FORT STEWART, Ga. - Second Lt. Jared Gray pushed harder and harder in his sweat-soaked physical training uniform, eyes straight ahead and focused on the finish line. This was the last quarter mile of the Army's Physical Fitness Test, and it was just the beginning of the first day of 3rd Battalion, 15th Infantry Regiment, 4th Infantry Brigade Combat Team, 3rd Infantry Division's Leader Certification Course.

Through quizzes, tests, and practical exercises over a five-day course, new leaders in 3-15 Inf. built confidence in their skills and ability to lead soldiers, April 10 through April 14 on Fort Stewart, Ga.

As Gray, an infantryman serving in the 3-15 Inf. operations section, crossed the finish line one of the graders called out "13:30" and confirmed he passed his APFT, finishing a third of his physical grade in the course.

"I have taken dozens of PT tests," said Gray, "but this one is different, this is the unit I will serve in, and my performance in this course will help determine if I am ready to lead a platoon in this battalion."

The feelings Gray has about the course are just what the 3-15 Inf. commander, Lt. Col. Nathan Minami, had in mind when he and his staff created the leader's certification course. "We want to certify that 'Can Do' leaders have the tools, knowledge and ability to be effective leaders in this battalion," said Minami.

"We are simply validating their abilities. These leaders from [sergeant] to [second lieutenant] come from various places all across the scope of the Army and we need to confirm with our own eyes that they meet the Army standard for leaders and have the tools to succeed in the battalion," said Minami.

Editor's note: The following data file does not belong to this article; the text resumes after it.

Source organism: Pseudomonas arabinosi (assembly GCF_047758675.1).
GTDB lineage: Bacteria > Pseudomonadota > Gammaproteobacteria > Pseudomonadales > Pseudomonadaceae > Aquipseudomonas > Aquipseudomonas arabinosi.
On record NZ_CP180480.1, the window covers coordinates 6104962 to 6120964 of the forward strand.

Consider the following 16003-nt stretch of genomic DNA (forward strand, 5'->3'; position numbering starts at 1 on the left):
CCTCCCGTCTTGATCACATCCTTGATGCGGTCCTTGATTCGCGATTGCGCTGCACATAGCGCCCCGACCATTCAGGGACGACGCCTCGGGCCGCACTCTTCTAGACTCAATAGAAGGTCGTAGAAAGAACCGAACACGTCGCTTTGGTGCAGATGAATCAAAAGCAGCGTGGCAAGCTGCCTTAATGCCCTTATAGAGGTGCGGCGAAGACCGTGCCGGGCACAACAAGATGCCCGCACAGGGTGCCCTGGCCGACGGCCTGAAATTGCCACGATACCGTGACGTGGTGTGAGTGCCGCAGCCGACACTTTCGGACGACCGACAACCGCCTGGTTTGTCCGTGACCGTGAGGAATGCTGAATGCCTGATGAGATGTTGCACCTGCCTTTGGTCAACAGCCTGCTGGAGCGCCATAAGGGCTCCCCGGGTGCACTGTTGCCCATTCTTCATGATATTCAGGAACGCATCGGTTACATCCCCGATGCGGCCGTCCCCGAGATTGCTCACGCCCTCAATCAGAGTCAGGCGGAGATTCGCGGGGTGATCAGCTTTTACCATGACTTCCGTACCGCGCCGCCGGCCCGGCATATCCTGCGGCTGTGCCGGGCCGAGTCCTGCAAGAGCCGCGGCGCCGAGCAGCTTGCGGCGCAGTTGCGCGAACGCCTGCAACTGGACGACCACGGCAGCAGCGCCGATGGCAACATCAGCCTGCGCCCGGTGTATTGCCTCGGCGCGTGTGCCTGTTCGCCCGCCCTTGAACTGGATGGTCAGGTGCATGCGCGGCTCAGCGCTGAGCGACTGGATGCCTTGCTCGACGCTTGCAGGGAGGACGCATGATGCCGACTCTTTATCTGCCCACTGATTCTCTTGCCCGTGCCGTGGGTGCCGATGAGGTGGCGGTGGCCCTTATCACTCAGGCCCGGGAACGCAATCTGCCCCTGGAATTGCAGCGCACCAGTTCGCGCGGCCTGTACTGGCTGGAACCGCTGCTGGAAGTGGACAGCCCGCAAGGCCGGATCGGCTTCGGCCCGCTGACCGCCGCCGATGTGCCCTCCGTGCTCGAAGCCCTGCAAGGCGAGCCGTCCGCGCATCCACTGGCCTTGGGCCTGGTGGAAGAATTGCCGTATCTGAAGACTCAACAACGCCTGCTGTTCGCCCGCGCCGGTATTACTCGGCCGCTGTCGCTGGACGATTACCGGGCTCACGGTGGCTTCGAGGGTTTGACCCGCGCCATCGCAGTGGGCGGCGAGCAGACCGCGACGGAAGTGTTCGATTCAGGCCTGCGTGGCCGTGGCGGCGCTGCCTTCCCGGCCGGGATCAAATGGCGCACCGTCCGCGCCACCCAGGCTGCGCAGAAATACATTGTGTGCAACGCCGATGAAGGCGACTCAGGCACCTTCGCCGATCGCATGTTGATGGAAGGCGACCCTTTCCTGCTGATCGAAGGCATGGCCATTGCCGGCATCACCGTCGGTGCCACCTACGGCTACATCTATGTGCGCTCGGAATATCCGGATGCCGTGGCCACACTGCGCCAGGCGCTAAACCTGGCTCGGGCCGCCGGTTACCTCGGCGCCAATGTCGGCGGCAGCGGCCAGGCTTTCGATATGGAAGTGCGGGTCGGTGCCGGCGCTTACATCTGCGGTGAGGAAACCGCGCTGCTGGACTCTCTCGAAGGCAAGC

In addition to physical tests such as the PT test, foot march, and combat water survival, the course also covered a wide range of administrative topics.

"During the course we introduce new leaders in the battalion to our standard operating procedures and unit history and also make sure they are properly trained on resiliency, equal opportunity and SHARP (Sexual Harassment / Assault Response & Prevention)," said 1st Lt. William Bishop, the 3-15 Inf. adjutant and one of the course developers.

The course also develops soldiers professionally, before they take on important positions as leaders in the unit.

"We allow them to complete the [officer in charge/range safety officer] course, give them classes on [evaluations], counseling, hazing, corrective training, and even help them plan ranges and live fires through practical exercises," said Sgt. 1st Class Jonathan Rice, the 3-15 Inf. operations section NCOIC and one of the instructors.

The course also includes an orientation to Fort Stewart training areas and training resources. In addition, new leaders visit key Fort Stewart areas junior leaders use on a regular basis to help their soldiers including Morale Welfare and Recreation, the Wellness Center, and Army Community Services.

"Our classes enable new leaders to feel they have the proper tools necessary to be a solid, functioning leader in our battalion, and that they understand all of the resources available at Fort Stewart to help make their unit successful," said Rice.